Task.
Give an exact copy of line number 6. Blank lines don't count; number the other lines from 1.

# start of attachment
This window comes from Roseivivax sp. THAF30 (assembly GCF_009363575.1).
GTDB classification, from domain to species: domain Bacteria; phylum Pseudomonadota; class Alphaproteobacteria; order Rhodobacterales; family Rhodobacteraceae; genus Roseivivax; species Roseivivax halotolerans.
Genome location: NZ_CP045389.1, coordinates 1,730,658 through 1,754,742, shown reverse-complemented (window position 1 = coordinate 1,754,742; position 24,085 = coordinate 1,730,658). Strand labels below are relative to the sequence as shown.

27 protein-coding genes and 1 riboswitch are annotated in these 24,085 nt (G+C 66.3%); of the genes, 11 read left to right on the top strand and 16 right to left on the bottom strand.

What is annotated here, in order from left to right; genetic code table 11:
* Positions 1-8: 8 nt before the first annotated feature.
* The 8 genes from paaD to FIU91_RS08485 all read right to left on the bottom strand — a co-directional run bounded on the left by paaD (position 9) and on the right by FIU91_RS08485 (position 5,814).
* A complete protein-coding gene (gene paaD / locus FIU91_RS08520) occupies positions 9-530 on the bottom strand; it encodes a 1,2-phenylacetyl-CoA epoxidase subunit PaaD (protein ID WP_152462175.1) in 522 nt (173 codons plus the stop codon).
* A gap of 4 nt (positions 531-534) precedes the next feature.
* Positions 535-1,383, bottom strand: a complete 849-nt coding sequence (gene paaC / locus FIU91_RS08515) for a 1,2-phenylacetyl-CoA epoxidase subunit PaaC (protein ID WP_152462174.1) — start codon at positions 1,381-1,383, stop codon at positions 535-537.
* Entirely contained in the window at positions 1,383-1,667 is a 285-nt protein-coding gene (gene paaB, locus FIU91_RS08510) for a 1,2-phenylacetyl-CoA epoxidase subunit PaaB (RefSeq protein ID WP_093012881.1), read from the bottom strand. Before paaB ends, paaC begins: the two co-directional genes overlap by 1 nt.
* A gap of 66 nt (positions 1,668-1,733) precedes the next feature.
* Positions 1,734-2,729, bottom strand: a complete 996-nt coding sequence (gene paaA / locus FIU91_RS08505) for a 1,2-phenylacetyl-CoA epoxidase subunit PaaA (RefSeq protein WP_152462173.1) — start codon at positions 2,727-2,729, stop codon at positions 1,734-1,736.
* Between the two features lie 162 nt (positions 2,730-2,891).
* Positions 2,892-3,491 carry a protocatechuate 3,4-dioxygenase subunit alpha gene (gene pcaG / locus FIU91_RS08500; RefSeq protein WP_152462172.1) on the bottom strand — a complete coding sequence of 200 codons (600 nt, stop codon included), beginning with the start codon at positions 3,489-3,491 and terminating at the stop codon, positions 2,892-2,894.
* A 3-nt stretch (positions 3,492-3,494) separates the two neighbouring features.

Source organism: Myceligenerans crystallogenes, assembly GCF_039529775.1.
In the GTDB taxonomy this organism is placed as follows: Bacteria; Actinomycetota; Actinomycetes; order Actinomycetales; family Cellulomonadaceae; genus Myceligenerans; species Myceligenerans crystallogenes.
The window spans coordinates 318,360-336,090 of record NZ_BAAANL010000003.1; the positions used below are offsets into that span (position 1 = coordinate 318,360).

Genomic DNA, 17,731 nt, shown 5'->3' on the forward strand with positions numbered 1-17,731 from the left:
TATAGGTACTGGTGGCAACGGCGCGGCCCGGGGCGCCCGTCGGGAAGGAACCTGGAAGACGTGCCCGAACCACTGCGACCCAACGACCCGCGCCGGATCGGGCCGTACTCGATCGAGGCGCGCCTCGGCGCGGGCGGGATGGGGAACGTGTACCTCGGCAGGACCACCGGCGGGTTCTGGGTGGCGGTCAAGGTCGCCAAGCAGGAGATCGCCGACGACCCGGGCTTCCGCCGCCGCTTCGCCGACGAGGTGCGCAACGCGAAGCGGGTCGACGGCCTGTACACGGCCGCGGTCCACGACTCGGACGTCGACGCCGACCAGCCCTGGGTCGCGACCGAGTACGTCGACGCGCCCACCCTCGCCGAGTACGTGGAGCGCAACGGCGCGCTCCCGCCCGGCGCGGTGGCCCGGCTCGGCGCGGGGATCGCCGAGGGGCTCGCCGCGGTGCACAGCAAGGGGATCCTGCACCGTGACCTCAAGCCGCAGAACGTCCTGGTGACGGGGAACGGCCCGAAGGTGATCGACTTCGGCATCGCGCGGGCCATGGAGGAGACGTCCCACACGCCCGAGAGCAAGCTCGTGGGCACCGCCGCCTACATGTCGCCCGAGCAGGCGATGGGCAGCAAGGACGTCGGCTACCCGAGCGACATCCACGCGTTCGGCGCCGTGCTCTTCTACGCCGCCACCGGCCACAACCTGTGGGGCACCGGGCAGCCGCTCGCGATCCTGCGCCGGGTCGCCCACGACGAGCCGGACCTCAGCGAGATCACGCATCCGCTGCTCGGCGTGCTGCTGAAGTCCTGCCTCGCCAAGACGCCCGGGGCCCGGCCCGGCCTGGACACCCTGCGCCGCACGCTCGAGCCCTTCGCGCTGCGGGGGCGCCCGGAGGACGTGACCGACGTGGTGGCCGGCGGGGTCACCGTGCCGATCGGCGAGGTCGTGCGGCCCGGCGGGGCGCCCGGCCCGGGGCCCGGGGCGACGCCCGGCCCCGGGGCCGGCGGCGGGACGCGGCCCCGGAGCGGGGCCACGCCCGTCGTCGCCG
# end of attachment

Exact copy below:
* Positions 1-8: 8 nt before the first annotated feature.